Rita Skeeter’s slimy condescending manner and her heavily penciled eyebrows SO sum up the cutthroat gossip journalist persona.

Screen Shot 2014-10-06 at 2.54.46 AM

Umbridge’s passive aggressive “hem hem”, her cringe-worthy sweetness, and her cruel detention methods all create a PERFECT picture of the awful but invincible bureaucrat.

Screen Shot 2014-10-06 at 3.20.03 AM

Every interaction between the Dursley’s and anyone from the wizard world SO epitomizes what it is to be fun hating, proudly suburban, and stubbornly Muggle.

Screen Shot 2014-10-06 at 2.53.33 AM

I could go on and on about Snape’s every expression and line of dialogue.

Screen Shot 2014-10-06 at 2.55.29 AM

Don’t get me started on Luna Lovegood.

Screen Shot 2014-10-06 at 2.56.05 AM

The list goes on: Neville, Hagrid, Dumbledore, the twins, Mrs Weasley, McGonnagal, Trelawny, Bellatrix, Mad-Eye Moody, Lockheart–the books are FILLED with these simple characters whose personalities are so POWERFULLY expressed in their every action that they come to LIFE with no depth or dimension at all!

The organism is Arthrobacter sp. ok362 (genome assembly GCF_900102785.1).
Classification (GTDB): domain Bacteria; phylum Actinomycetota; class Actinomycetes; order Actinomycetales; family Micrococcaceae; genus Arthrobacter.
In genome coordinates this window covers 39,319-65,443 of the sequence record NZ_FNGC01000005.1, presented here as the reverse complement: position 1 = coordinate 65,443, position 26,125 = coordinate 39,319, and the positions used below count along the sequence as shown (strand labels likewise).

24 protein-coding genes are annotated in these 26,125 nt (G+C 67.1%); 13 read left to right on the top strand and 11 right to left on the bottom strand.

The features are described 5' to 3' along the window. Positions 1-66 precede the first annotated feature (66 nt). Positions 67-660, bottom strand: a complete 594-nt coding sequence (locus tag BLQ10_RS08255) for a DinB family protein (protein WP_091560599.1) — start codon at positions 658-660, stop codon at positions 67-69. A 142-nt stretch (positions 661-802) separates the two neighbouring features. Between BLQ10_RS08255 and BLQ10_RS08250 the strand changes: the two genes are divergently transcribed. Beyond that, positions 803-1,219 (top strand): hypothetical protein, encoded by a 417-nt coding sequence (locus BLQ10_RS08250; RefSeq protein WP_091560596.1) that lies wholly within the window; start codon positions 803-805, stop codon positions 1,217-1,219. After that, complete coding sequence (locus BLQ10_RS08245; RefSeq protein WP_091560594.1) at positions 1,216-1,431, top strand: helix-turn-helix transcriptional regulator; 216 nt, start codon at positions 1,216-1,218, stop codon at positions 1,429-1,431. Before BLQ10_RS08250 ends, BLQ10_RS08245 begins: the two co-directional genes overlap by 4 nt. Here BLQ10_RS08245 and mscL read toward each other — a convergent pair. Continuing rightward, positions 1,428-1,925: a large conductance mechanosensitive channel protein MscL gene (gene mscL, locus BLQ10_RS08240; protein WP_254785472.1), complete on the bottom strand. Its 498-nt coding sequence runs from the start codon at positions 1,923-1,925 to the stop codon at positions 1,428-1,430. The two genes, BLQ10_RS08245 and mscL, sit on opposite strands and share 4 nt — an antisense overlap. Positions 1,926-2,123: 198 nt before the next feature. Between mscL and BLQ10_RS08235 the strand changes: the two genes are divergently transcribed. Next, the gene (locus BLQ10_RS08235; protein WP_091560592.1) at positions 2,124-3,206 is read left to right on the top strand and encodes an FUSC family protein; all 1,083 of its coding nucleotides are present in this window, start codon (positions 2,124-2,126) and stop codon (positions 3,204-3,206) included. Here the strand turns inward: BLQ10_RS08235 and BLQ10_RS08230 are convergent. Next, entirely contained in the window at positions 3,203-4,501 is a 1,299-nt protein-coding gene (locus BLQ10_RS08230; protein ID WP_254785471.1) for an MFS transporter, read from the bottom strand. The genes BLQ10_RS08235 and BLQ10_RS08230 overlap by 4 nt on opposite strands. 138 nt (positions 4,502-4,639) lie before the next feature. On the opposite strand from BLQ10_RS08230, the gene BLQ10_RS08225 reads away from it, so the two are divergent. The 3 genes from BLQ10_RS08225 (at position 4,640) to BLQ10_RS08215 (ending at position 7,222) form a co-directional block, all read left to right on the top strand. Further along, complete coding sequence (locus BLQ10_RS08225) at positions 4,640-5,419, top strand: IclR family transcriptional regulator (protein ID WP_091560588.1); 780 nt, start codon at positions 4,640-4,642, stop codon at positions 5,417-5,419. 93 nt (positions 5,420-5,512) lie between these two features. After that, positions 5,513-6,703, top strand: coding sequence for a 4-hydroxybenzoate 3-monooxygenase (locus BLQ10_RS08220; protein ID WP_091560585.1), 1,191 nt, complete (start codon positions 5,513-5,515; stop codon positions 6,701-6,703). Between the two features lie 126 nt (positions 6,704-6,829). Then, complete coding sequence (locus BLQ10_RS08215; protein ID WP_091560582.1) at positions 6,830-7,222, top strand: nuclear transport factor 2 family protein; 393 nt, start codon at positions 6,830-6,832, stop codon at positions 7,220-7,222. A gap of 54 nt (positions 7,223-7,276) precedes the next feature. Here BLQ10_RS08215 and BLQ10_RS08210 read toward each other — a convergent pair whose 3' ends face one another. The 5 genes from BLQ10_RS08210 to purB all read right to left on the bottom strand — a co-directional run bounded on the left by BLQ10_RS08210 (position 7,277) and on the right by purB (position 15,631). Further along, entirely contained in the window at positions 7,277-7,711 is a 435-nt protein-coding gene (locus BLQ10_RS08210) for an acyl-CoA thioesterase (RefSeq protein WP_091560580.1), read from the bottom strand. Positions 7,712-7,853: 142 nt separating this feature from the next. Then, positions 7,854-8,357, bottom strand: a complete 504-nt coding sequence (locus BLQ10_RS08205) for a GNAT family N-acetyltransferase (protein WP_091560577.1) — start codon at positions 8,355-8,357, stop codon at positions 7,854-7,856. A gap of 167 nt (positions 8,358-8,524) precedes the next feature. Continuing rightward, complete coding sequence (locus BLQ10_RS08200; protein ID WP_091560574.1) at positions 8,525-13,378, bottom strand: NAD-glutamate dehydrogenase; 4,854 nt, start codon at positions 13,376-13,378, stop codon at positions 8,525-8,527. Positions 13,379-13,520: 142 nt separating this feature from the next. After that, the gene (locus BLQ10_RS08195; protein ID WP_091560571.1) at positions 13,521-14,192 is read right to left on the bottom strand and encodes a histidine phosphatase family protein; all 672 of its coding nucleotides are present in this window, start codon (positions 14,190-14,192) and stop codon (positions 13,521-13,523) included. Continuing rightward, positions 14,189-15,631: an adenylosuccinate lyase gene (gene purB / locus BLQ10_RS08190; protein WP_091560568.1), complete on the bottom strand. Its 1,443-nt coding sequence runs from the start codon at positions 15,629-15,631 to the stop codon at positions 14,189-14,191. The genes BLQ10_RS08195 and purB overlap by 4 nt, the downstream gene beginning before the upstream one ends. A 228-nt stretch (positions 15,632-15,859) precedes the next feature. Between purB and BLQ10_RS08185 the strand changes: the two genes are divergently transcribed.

In conclusion, it doesn’t matter if the character is round or flat, complex or simple, if there is or isn’t any development throughout the story–great CHARACTERIZATION makes great characters.  This isn’t to say flaws and development have no place.  On the contrary, character depth and growth DO make for great characters as well, and they play a significant role in plot and theme.  My point is that to depend on these factors alone ignores a world of character creation that has led to some of the most beloved characters in fiction.

SO, if you’re looking for a new strategy for creating compelling characters, take a break from complexity, take a break from tragic flaws, take a break from development–just make a character that SHINES!  Embrace simplicity, embrace stereotypes, embrace the two dimensional and define the HECK out of your character in everything he or she does! 


Screen Shot 2014-10-06 at 2.56.50 AM

Leave a Reply

Your email address will not be published. Required fields are marked *

You may use these HTML tags and attributes:

<a href="" title=""> <abbr title=""> <acronym title=""> <b> <blockquote cite=""> <cite> <code> <del datetime=""> <em> <i> <q cite=""> <s> <strike> <strong>